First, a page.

The landscape and imagination seem to be opposite. I think of the difference between the software and the hardware, the mental and
the physical, between a thought and a rock.
But I also think of their equivalence, with the transformation of the one into the other.
For example, a thought can move a rock. A mountain can inspire a thought.
I think of infinite and the limits. Imagination is infinite; the landscape is limited. [...] But also, the landscape is infinite and imagination is
limited. I see an endless plain under a blue sky while thinking of all the inaccessible places on the earth in the space of only one life.
And despite all my efforts, I cannot imagine the moment of my death. [...]
Bill Viola in Revue Trafic n░3 ÚtÚ 1992
The vivid and constant rhythm of the first actions indicates from the beginning the continuous sequence of enunciations that Theo
Kooijman’s activity, single performer of the piece, evocates.
From the sweep becoming paintbrush, to redraw the shape of a territory, to the gathering of sponges, to create a tiny house (a foyer) on
a bunch of fallen ashes, the solving of questions being asked to the spectators finds its answers in the formulation of new enigmas…
Martine Pisani, through the exploration of the inside/outside relation, calls upon analogue surfaces, differential spaces, mirror
temporalities where a pullover thrown to the outside announces a folded plastic cover, thrown to the inside, unfolded, laying, displaced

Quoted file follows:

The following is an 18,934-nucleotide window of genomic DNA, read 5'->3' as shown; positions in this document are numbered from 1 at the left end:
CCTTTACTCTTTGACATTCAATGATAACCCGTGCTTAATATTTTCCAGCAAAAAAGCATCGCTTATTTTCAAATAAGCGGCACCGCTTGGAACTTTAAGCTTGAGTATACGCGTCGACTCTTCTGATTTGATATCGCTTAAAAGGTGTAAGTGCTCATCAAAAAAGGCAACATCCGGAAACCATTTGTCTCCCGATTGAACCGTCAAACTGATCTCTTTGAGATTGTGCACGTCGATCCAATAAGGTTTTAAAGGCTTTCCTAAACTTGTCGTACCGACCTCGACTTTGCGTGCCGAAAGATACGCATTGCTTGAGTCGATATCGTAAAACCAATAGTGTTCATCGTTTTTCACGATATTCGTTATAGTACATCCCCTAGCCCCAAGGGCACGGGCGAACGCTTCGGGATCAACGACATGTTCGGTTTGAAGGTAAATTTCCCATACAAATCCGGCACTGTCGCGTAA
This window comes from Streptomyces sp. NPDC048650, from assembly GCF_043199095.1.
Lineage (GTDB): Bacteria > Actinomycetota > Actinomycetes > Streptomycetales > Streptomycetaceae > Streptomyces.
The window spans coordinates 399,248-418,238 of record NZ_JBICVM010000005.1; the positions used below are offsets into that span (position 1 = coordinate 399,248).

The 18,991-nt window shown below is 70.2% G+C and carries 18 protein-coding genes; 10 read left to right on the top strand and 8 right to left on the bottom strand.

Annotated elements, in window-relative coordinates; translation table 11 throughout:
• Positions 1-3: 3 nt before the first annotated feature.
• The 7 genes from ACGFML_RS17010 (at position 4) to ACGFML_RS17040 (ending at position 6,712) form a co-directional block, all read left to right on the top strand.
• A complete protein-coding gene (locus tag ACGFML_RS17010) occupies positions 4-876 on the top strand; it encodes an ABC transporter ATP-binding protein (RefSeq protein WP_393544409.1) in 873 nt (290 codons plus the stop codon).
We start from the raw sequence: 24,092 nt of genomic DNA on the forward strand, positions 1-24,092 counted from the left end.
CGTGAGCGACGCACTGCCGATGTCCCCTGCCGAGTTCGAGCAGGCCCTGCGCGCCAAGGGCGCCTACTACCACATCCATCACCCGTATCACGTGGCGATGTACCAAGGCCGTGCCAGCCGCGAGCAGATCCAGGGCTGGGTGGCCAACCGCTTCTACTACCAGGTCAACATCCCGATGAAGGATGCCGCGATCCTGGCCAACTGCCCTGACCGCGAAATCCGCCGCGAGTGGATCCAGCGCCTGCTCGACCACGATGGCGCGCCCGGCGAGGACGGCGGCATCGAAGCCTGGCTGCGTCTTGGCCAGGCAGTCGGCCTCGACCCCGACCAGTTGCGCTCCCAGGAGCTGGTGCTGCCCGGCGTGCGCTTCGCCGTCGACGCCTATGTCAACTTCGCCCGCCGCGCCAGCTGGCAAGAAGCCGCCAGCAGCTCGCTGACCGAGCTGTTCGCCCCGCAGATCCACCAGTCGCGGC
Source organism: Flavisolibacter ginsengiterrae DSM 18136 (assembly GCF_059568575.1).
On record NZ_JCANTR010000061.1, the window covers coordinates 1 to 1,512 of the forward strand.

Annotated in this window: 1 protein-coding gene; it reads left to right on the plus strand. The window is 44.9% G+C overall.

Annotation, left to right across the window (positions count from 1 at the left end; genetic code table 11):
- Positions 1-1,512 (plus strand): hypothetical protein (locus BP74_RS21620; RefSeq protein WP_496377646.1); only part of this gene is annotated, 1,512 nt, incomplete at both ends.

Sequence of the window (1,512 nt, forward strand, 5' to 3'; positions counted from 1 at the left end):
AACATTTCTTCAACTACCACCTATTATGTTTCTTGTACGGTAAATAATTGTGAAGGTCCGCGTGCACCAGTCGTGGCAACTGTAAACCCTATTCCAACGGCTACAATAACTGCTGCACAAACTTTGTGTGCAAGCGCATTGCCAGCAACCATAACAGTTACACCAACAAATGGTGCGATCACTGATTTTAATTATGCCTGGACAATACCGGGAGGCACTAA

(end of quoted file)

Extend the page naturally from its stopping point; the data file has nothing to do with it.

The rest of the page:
by air then mixed with the rest of the elements on the territory of Jardin et Travaux.
The functional act of the performer finds its poetic from the first minutes by literally sweeping 20 cm over the ground. This direct
approach of fiction enables the concretisation of concepts by basic accessories. A white pipe, semi flexible, embodies a forth dimension
and allows a bottle to empty itself 3 meters away from where it stands. The liquid disappearance through a gardening disposal evocates
an ex nihilo which subterfuge happens with our complicity. Science revealed by DIY, housing art in pop philosophy.
Tools’ purpose is deflected sometimes, perfectly useful always. The broom sweeps, paints, carries, draws, and sweeps again…
the performer advances inexorably, his task is urgent, directions are clear, sometimes disorientated, quick, careful, drawing on the space
a surface, a volume that will be the score of this solo. The path is being built beneath the feet of the performer under the swifts, the water
falls, the ashes fall, the sponge pieces, the unrolling of a wire.
This wire that Theo Kooijman will roll up again such like he would roll up the time line of an history, taking away with him everything that
remains on his territory, or nearly everything…
Yann Gibert, April 2013